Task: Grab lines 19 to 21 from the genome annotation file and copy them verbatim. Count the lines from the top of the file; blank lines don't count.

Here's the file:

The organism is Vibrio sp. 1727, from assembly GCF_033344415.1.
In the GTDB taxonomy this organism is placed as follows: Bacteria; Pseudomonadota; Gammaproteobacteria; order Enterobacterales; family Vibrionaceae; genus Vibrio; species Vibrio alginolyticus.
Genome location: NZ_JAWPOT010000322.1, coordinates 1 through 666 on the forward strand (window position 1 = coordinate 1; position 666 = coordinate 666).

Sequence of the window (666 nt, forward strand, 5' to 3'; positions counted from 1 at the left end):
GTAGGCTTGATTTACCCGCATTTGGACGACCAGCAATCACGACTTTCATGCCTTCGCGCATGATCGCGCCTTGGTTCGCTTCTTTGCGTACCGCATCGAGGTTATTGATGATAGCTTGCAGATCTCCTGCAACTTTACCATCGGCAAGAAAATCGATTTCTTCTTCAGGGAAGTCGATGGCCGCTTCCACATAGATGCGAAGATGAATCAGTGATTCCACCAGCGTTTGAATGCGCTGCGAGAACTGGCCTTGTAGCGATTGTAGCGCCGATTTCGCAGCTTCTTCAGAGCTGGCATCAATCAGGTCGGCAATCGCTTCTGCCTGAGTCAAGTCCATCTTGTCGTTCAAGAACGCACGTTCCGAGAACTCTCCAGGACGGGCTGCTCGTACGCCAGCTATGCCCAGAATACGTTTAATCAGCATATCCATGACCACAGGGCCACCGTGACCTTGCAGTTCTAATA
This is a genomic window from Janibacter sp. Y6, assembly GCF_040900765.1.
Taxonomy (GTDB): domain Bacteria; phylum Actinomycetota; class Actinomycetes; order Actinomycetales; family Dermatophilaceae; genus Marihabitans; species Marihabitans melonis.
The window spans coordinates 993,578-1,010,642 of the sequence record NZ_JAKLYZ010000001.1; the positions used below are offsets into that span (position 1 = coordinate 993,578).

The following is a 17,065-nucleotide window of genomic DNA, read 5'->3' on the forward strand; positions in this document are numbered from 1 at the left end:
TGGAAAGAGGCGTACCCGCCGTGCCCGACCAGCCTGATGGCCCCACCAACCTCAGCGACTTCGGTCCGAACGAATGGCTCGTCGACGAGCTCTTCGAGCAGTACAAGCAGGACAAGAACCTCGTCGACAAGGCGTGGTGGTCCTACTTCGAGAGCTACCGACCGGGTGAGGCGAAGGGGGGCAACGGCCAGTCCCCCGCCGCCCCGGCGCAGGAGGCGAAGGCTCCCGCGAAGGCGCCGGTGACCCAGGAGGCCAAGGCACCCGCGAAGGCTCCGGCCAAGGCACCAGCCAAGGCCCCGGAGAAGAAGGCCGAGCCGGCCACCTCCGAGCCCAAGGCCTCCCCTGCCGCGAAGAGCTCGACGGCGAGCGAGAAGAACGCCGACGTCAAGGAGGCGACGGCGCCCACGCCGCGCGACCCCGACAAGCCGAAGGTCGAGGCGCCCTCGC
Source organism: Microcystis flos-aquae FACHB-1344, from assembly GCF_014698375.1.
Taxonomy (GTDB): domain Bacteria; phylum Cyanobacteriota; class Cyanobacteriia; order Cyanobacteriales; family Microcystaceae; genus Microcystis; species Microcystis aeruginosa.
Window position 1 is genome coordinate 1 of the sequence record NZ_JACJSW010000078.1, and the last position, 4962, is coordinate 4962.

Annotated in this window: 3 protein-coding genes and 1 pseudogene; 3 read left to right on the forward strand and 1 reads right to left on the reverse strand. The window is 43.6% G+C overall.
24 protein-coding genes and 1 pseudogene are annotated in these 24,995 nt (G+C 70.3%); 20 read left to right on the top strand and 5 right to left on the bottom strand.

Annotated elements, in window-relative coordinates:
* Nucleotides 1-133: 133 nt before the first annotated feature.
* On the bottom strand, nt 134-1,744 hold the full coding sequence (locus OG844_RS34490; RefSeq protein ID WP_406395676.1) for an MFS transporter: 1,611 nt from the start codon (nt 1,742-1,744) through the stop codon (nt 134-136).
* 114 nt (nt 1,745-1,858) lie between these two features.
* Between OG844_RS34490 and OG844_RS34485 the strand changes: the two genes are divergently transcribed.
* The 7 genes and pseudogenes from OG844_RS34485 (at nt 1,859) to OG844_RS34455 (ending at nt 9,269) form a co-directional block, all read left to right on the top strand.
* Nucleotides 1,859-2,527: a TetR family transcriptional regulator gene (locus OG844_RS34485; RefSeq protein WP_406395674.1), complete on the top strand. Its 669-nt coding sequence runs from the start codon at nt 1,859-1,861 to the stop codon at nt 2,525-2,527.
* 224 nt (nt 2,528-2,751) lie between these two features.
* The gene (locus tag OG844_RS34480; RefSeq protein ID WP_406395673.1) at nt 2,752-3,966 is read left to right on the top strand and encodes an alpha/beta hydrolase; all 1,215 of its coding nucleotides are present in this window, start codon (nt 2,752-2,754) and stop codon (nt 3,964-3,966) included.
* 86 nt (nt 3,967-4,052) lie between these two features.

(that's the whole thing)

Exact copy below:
* 114 nt (nt 1,745-1,858) lie between these two features.
* Between OG844_RS34490 and OG844_RS34485 the strand changes: the two genes are divergently transcribed.
* The 7 genes and pseudogenes from OG844_RS34485 (at nt 1,859) to OG844_RS34455 (ending at nt 9,269) form a co-directional block, all read left to right on the top strand.